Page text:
IM Prices

By Laura Syrett
Published: Monday, 22 September 2014

Zircon buyers thrift; ilmenite further to fall

Zircon buyers thrifty and resentful of “unfair” prices

Zircon prices and demand are being undermined by solidifying downstream preference for cheaper substitute materials, industry participants have told IM.

European zircon-based chemical producers said that the sharp price jumps for zircon seen in 2010 and 2011 forced buyers into thrifting (using as little zircon as possible in compounds) and, where possible, replacing zircon altogether.

Even though prices have come down from the $1,800/tonne highs seen three years ago, zircon buyers are continuing with their frugal habits.

“There are several products now being used where the zircon has been diluted with the addition of other items, such as aluminas,” one source said.

“Whilst this has brought some changes to the manufacturing process at the customers’ plants Ð requiring changes in viscosity of glaze, for example Ð in general these new formulations are working and are saving at least 10% on zircon costs. Sometimes more than this,” they added.

Major zircon suppliers are reportedly working with customers to try to persuade them that these new low- or no-zircon formulations are not as attractive as they seem.

But, as one source pointed out, “a saving is a saving”.

Participants on both the buy and sell side of the industry have expressed concerns that if zircon prices suddenly jump up again, customers will try to abandon it altogether.

There have been calls throughout the supply chain for sustainable pricing that will benefit the entire industry, but part of the problem lies in the fact that many zircon producers are also battling with low margins in titanium dioxide (TiO2) feedstocks and see zircon as an opportunity to recoup losses.

“Customers are fully aware of the actual costs of mining zircon and have deeply resented big mark-ups,” one source said.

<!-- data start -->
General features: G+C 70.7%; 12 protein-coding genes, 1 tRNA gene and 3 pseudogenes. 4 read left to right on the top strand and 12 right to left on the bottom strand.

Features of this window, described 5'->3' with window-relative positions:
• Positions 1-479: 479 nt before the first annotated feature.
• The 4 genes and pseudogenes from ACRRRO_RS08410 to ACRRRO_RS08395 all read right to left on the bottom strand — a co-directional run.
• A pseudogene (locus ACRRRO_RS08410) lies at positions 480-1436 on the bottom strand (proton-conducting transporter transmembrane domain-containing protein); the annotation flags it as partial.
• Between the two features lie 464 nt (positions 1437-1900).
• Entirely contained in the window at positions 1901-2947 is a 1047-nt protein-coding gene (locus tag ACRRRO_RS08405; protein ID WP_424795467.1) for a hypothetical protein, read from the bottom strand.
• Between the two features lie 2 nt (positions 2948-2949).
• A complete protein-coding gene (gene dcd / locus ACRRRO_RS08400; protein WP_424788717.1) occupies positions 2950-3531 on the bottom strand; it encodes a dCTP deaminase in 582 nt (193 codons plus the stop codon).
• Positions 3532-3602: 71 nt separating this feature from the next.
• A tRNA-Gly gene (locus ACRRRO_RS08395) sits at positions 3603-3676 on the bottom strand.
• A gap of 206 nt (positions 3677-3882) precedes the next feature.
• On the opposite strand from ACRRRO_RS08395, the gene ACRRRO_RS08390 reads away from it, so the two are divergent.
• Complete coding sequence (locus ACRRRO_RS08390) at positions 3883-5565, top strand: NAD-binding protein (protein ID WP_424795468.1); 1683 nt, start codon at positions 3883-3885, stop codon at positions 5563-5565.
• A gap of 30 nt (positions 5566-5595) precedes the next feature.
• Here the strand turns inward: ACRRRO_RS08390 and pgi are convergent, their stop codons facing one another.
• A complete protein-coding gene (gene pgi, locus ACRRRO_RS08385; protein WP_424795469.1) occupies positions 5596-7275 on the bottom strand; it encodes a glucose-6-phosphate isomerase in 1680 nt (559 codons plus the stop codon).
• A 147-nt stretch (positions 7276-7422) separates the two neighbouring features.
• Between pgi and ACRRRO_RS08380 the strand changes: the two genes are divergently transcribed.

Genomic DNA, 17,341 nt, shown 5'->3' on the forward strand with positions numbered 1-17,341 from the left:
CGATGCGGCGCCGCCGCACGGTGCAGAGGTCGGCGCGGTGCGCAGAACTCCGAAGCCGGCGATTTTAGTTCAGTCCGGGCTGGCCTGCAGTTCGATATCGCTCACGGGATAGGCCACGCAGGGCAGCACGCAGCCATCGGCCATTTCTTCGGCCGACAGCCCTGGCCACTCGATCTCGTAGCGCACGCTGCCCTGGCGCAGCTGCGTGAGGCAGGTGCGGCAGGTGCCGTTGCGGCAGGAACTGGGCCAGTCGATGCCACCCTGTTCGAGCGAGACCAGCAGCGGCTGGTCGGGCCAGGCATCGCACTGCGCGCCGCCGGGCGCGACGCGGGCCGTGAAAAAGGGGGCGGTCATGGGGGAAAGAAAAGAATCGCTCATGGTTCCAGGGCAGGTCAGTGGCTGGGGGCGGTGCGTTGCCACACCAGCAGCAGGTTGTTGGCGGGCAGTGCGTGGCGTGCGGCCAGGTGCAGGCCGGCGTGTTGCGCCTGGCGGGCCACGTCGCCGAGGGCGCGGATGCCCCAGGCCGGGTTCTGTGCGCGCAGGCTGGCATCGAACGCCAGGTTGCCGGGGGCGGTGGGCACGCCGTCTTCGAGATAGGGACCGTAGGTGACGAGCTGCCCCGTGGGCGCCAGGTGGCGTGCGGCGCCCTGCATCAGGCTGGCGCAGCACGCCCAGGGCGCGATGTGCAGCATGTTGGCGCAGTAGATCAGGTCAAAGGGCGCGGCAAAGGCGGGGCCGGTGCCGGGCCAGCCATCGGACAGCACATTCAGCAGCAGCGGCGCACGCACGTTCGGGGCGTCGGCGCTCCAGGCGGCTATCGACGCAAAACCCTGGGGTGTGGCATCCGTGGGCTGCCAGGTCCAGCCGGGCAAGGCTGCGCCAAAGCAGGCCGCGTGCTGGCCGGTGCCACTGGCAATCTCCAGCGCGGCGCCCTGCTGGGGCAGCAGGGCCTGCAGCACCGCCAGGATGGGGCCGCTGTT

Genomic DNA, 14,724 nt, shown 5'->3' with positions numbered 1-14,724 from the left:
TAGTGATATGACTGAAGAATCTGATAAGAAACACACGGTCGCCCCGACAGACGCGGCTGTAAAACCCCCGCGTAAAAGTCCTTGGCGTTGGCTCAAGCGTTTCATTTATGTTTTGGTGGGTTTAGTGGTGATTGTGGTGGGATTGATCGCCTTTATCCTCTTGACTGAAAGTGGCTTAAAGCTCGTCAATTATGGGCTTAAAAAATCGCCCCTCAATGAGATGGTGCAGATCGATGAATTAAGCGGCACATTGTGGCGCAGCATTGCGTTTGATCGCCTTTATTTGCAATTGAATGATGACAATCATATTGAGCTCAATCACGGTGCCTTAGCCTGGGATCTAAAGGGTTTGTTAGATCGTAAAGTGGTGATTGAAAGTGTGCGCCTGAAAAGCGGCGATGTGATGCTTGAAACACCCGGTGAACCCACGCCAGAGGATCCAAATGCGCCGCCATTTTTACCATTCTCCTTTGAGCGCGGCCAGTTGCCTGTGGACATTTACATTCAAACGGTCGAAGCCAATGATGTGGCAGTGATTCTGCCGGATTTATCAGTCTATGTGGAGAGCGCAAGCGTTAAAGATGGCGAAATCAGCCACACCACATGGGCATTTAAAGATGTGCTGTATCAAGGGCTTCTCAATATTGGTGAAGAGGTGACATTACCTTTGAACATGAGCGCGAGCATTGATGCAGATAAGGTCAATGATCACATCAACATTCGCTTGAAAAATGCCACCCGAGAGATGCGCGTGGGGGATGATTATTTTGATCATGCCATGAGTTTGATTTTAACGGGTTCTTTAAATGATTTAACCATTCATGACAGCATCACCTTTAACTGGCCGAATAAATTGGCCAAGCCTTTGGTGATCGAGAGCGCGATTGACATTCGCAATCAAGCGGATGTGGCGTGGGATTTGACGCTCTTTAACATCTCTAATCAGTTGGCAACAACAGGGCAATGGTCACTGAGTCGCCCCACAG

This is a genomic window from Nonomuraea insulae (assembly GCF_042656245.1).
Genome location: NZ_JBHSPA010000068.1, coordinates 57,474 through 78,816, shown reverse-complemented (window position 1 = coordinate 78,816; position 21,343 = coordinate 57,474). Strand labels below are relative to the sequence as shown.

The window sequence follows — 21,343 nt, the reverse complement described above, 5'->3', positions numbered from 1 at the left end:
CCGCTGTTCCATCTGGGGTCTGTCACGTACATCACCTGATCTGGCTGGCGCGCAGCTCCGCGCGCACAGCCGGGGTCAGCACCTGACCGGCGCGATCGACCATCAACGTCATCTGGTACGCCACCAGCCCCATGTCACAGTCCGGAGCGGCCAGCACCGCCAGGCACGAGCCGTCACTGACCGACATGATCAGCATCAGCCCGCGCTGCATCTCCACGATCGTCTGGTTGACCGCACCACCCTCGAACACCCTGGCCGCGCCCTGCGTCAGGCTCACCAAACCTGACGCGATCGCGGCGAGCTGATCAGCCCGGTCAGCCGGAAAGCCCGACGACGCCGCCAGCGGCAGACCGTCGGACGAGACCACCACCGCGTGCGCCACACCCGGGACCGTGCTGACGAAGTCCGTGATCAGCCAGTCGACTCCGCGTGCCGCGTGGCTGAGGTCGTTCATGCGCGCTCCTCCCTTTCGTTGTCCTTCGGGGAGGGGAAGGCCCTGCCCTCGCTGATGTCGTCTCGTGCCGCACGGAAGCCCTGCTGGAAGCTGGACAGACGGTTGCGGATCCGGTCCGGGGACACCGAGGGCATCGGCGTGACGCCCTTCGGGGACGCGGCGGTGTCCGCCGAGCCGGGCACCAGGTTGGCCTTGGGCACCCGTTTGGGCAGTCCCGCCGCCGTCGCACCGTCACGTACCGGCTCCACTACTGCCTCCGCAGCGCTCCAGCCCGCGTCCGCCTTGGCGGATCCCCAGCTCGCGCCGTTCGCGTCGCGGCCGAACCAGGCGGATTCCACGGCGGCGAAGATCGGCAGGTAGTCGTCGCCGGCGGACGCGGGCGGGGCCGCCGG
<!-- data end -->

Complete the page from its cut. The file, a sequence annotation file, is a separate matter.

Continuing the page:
“When zircon products are being sold at $2,500/tonne - up to three times cost of production - and with volumes [for some, of] over 500,000 tpa, the profits [made] are seen by many to be unfair,” the source added.

Major zircon producers contacted by IM and asked to respond of accusations of unfair pricing in September declined to comment.

Buyers said that prices are now just about sustainable with the current volumes of business available, but warned that any further increase will be seen as detrimental to the downstream businesses.




No floor in sight for ilmenite

Traders told IM in September that large mineral sands producers may be partly to blame for the sliding ilmenite price, as established companies attempt to protect their market shares.

“From a cynical point of view, it would appear to be in the interest of larger miners, who dominate the mineral sands market, to keep ilmenite prices low in order to see off smaller competitors and maintain market share,” one trader said.

Sources familiar with the market in China said that, although the country is not exporting huge amounts of ilmenite at present, it has the impetus to be very competitive in the future and can significantly undercut Western producers.

As the Chinese economy slows, the country is likely to export more, a trader commented, adding that the “quality gap” between Chinese minerals sands, including zircon, and that produced by other countries such as Australia and South Africa, is getting narrower.




IM’s full price listing will now only be published online at www.indmin.com/PricingDatabase. If you have any comments or concerns, or wish to discuss any of the grades or prices listed, please contact Laura Syrett, Prices Editor, at lsyrett@indmin.com.

For in-depth fluorspar and graphite price analysis, please visit the IM Data mineral tracker pages online.

Bold indicates a price change from the previous month (it may have changed more than once during the month). All prices are listed in US$ and quoted per tonne unless indicated.